My final point is that success requires bringing together and coordinating a far greater range of components than most Directors appreciate. A poor showing in any one of four inter-related domains – organizational change, process re-engineering, data, or technology – can scuttle an otherwise well-conceived transformation. The important stuff, from creating and communicating a compelling vision, to crafting a plan and adjusting it on the fly, to slogging through the details, is all about people.

More than anything else, digital transformation requires talent. Indeed, assembling the right team of technology, data, and process people who can work together – with a strong leader who can bring about change – may be the single most important step that a business contemplating digital transformation can take. Of course, even the best talent does not guarantee success. But a lack of it guarantees failure.


Board considerations

  • Does the Board have sufficient IT literacy to provide effective scrutiny of the programme (if the answer is “No”, consideration should be given to recruiting or co-opting this expertise.)
  • What Board-level reporting will be provided in relation to progress against the Business Strategy?
  • Will the transformed organisation support the Board’s (perhaps emerging) ESG strategy and obligations?
  • Does the Board have a clear understanding of the proposed benefits of digital transformation, and how the realisation of these will be tracked?
  • Digital Transformation usually opens up new opportunities (new markets, new product / service lines.) Will the organisation be able to scale to take advantage of these cost-effectively? If not, there needs to be a thorough review of the nature of the proposed digital transformation.
  • Will compliance with industry-specific regulations and general legislation such as data protection laws be assured?
  • What plans / provisions are being made for Business Continuity?
  • Are digital transformation related risks on the Board risk agenda? Do we understand these and are they being tracked and mitigated?


Some probing questions for NEDs to ask of the executives:

  • Is the Business strategy consistently understood throughout the organisation and transformation partners?
  • Have we identified the critical functional and technical capabilities necessary to support the Business Strategy and do we have assurance that the proposed transformation will supply those capabilities?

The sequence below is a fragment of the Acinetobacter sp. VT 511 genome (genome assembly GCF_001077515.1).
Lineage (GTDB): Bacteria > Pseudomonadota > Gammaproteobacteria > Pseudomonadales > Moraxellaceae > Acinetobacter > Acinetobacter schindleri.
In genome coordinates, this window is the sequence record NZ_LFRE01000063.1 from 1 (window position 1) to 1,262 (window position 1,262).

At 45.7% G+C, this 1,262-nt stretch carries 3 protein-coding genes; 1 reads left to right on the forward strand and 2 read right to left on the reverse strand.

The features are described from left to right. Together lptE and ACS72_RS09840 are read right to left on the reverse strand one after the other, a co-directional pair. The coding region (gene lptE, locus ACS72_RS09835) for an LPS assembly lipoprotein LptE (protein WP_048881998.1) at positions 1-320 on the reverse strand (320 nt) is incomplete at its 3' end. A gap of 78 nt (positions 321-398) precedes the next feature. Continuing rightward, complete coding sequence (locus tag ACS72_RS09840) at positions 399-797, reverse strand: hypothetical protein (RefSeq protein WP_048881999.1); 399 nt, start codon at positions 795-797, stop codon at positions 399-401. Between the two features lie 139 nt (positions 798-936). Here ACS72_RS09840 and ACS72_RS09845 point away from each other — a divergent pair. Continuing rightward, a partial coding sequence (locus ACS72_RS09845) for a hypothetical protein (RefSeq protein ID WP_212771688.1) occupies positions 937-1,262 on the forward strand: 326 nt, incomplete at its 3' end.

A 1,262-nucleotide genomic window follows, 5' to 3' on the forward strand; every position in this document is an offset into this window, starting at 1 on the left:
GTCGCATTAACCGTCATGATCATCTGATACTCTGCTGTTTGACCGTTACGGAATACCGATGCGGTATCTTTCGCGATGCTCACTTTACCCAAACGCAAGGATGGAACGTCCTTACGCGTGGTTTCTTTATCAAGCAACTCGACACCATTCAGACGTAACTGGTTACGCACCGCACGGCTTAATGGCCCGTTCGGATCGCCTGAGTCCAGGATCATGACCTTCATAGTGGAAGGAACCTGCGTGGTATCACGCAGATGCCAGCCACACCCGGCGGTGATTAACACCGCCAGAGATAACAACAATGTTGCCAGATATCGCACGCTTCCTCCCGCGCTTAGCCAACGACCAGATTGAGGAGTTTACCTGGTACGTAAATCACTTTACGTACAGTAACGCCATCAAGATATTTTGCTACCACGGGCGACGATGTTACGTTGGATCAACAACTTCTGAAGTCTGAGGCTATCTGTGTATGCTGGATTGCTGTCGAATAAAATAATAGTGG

• Based on your existing knowledge of the business and of similar businesses where you have undertaken digital transformation, which services would you identify as carrying high risk, and how would you mitigate that risk?
  • Are Security and Internal Audit and their considerations embedded in the programme from the start and throughout?
  • How will you mitigate potential disruptions to normal operations / customer service?
  • How will you ensure that the workforce delivering the programme, as well as end users, have the expertise and knowledge necessary for a successful digital transformation outcome?
  • How will you assure progress, and that the transformation remains true to agreed objectives? A word of warning here – it is not adequate to rely on assurance based on programme documentation. It requires more technical assessment.


So, in summary:

  • The board needs to have a clear strategy. It is important to identify the business vision and target landscape first and thereby understand the required processes, components, and data. Having done that, the next step is to review the existing equivalents and determine their suitability for the future.
  • Ensuring there is the right team of technology, data, and process people who can work together – with a strong leader who can bring about change – may be the single most important step that a business can take when contemplating digital transformation.


This article was written by Doug Walters for NEDonBoard. Doug has 44 years’ experience in IT, becoming a CIO at the age of 29, before switching to Architecture. He is pragmatic and results focused, thinking strategically and on an enterprise scale, whilst also having current experience of implementing change and solving business problems. He has diverse experience working both in the UK and internationally, and across a wide range of sectors. Doug is a member of NEDonBoard. For further insights and perspectives, please contact [email protected] to reach Doug.